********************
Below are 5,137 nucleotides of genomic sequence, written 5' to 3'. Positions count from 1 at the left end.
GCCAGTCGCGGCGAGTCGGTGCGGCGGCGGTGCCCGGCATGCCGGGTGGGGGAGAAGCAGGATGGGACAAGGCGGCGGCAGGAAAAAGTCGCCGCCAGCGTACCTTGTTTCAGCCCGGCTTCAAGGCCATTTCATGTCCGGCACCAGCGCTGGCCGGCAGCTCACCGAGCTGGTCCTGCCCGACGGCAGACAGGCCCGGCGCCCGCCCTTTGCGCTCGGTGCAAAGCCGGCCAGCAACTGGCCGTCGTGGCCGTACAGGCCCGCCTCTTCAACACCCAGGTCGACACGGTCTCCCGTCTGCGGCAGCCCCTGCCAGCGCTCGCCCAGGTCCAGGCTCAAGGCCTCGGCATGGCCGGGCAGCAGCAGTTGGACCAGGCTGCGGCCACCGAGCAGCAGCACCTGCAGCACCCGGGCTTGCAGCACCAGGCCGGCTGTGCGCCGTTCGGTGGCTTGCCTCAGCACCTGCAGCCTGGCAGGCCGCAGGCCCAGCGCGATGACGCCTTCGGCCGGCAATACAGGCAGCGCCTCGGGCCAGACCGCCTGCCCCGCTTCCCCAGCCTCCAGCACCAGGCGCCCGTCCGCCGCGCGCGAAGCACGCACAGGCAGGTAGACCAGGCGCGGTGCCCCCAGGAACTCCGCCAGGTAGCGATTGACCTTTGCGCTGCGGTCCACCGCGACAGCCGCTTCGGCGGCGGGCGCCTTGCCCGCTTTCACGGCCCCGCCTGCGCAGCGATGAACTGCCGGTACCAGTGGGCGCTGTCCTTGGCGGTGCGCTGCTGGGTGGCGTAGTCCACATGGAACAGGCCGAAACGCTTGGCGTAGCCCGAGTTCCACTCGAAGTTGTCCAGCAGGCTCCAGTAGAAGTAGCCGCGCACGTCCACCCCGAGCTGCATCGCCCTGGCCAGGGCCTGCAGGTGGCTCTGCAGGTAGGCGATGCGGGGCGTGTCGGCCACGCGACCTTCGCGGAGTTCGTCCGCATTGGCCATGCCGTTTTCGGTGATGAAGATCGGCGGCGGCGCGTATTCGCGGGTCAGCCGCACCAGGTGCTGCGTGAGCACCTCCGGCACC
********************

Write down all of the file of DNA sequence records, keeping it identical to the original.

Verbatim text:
Below are 5,137 nucleotides of genomic sequence, written 5' to 3'. Positions count from 1 at the left end.
GCCAGTCGCGGCGAGTCGGTGCGGCGGCGGTGCCCGGCATGCCGGGTGGGGGAGAAGCAGGATGGGACAAGGCGGCGGCAGGAAAAAGTCGCCGCCAGCGTACCTTGTTTCAGCCCGGCTTCAAGGCCATTTCATGTCCGGCACCAGCGCTGGCCGGCAGCTCACCGAGCTGGTCCTGCCCGACGGCAGACAGGCCCGGCGCCCGCCCTTTGCGCTCGGTGCAAAGCCGGCCAGCAACTGGCCGTCGTGGCCGTACAGGCCCGCCTCTTCAACACCCAGGTCGACACGGTCTCCCGTCTGCGGCAGCCCCTGCCAGCGCTCGCCCAGGTCCAGGCTCAAGGCCTCGGCATGGCCGGGCAGCAGCAGTTGGACCAGGCTGCGGCCACCGAGCAGCAGCACCTGCAGCACCCGGGCTTGCAGCACCAGGCCGGCTGTGCGCCGTTCGGTGGCTTGCCTCAGCACCTGCAGCCTGGCAGGCCGCAGGCCCAGCGCGATGACGCCTTCGGCCGGCAATACAGGCAGCGCCTCGGGCCAGACCGCCTGCCCCGCTTCCCCAGCCTCCAGCACCAGGCGCCCGTCCGCCGCGCGCGAAGCACGCACAGGCAGGTAGACCAGGCGCGGTGCCCCCAGGAACTCCGCCAGGTAGCGATTGACCTTTGCGCTGCGGTCCACCGCGACAGCCGCTTCGGCGGCGGGCGCCTTGCCCGCTTTCACGGCCCCGCCTGCGCAGCGATGAACTGCCGGTACCAGTGGGCGCTGTCCTTGGCGGTGCGCTGCTGGGTGGCGTAGTCCACATGGAACAGGCCGAAACGCTTGGCGTAGCCCGAGTTCCACTCGAAGTTGTCCAGCAGGCTCCAGTAGAAGTAGCCGCGCACGTCCACCCCGAGCTGCATCGCCCTGGCCAGGGCCTGCAGGTGGCTCTGCAGGTAGGCGATGCGGGGCGTGTCGGCCACGCGACCTTCGCGGAGTTCGTCCGCATTGGCCATGCCGTTTTCGGTGATGAAGATCGGCGGCGGCGCGTATTCGCGGGTCAGCCGCACCAGGTGCTGCGTGAGCACCTCCGGCACC